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Professional educational management (FPL)


The implementation of the upper-secondary school reform in 2016, the purpose of which was to strengthen this level of education in Denmark, has created the need for greater focus on the development of educational practice in this area. This project (known as the “FPL” project in Danish) will help to support local initiatives in schools with a view to achieving the goals of the reform. The project has been launched by the National Agency for Quality and Supervision and is being carried out by the Centre for Teaching Development and Digital Media. 

Educational management is vital when it comes to developing educational quality – so it also plays an important role in developing and administering schools as professional learning communities. The latest research reports also indicate the need to develop the educational management of upper-secondary schools with particular focus on bringing the management closer to their staff and professional educational practice.

As a result, the management now need to focus to a far greater extent on professional educational development – for instance in allocating teaching tasks, following up on these tasks, collaboration and evaluation. Danish upper-secondary schools are also facing increasing demands and expectations in terms of having a strong culture of evaluation to ensure the quality of their educational practice. The management of each individual school need to navigate between political demands for quality improvements, a tight framework for financial control and complex regulations – as well as increasing the focus on professional and educational development at local level.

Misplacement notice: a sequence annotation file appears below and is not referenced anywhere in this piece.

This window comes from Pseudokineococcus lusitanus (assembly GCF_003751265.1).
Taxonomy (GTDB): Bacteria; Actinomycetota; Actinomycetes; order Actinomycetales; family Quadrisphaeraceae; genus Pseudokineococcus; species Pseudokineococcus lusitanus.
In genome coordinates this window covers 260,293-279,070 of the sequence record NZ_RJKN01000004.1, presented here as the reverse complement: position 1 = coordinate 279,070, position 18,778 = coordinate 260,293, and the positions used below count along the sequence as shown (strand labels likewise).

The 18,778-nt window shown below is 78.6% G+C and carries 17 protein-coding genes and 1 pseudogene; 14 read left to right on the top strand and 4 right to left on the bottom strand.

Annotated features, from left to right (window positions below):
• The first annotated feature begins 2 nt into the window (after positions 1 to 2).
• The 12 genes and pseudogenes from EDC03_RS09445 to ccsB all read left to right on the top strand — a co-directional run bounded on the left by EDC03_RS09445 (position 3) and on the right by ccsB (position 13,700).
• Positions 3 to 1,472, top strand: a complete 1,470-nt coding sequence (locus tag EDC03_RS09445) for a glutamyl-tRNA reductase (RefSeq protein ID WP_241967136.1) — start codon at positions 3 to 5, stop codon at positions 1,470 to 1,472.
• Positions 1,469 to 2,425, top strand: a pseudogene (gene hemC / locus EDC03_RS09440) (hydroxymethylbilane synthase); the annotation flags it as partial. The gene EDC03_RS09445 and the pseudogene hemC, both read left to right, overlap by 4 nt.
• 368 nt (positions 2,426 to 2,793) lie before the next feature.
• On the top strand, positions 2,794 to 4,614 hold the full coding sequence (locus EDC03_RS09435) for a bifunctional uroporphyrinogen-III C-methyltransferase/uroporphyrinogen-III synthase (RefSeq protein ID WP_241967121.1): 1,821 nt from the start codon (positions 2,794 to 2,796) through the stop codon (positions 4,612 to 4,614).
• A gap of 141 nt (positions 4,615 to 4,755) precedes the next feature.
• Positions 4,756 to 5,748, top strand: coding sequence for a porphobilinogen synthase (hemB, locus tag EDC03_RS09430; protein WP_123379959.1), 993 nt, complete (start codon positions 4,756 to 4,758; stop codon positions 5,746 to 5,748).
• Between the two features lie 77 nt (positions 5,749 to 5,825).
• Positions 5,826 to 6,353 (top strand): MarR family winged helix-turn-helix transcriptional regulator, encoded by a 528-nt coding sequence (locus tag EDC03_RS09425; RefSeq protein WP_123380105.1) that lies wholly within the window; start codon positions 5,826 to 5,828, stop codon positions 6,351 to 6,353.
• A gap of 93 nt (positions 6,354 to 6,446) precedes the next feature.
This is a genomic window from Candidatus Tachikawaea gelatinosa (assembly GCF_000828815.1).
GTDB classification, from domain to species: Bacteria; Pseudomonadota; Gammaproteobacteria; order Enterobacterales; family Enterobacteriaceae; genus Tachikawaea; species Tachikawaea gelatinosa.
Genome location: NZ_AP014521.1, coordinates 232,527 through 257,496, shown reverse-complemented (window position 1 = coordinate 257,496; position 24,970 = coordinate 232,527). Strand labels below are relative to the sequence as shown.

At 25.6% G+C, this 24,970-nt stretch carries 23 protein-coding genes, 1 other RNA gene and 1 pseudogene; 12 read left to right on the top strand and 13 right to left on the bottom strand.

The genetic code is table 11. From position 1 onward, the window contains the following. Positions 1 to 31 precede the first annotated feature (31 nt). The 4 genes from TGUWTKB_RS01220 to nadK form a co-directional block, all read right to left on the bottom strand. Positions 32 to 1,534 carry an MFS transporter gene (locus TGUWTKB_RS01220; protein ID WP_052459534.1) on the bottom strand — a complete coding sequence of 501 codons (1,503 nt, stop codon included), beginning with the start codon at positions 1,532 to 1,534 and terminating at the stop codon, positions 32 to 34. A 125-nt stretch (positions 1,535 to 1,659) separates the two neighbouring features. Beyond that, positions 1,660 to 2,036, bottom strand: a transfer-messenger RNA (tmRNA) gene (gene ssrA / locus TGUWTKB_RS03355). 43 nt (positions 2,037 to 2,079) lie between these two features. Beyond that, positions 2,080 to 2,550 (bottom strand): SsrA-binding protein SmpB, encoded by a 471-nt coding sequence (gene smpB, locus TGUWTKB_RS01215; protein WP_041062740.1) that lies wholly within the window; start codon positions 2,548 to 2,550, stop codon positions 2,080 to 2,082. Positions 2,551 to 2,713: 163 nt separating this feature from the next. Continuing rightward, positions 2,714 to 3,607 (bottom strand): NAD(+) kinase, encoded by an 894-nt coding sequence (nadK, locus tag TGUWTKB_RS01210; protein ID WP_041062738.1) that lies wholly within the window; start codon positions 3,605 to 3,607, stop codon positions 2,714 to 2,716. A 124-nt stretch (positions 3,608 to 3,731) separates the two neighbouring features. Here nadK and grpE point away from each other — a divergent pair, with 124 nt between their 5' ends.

More specifically, the National Agency for Quality and Supervision wants to use this project to renew the focus on the development of a feedback concept to support educational management.


The purpose of the project is to strengthen professional educational management by developing a feedback concept to augment the familiar staff and group development dialogues. This feedback concept must be based on valid data about the qualitative and quantitative teaching practices of teachers, and must be organised in such a way that it can be anchored as firmly as possible in the schools taking part. In addition, the specific tools and techniques which are to be tested in schools during the project must make it possible to indicate how the feedback concept can be implemented broadly in other upper-secondary schools.

The project is designed to perform six sub-tasks:

  1. Developing the concept for the professional educational aspects of two main themes: staff and group development dialogues
  2. Holding start-up meetings with the selected schools that are taking part and the National Agency for Quality and Supervision
  3. Joint course activities both in the start-up phase and on an ongoing basis for the managers of the schools taking part
  4. Individual support to develop, launch and achieve management development at the 19 schools based on the development capacity of the schools concerned
  5. Ongoing presentation of relevant knowledge about the project – not only internally to the schools taking part, but also externally to the sector as a whole (after-work activities, videos, newsletters etc.)
  6. Evaluating the project and submitting recommendations to disseminate the initiatives throughout the sector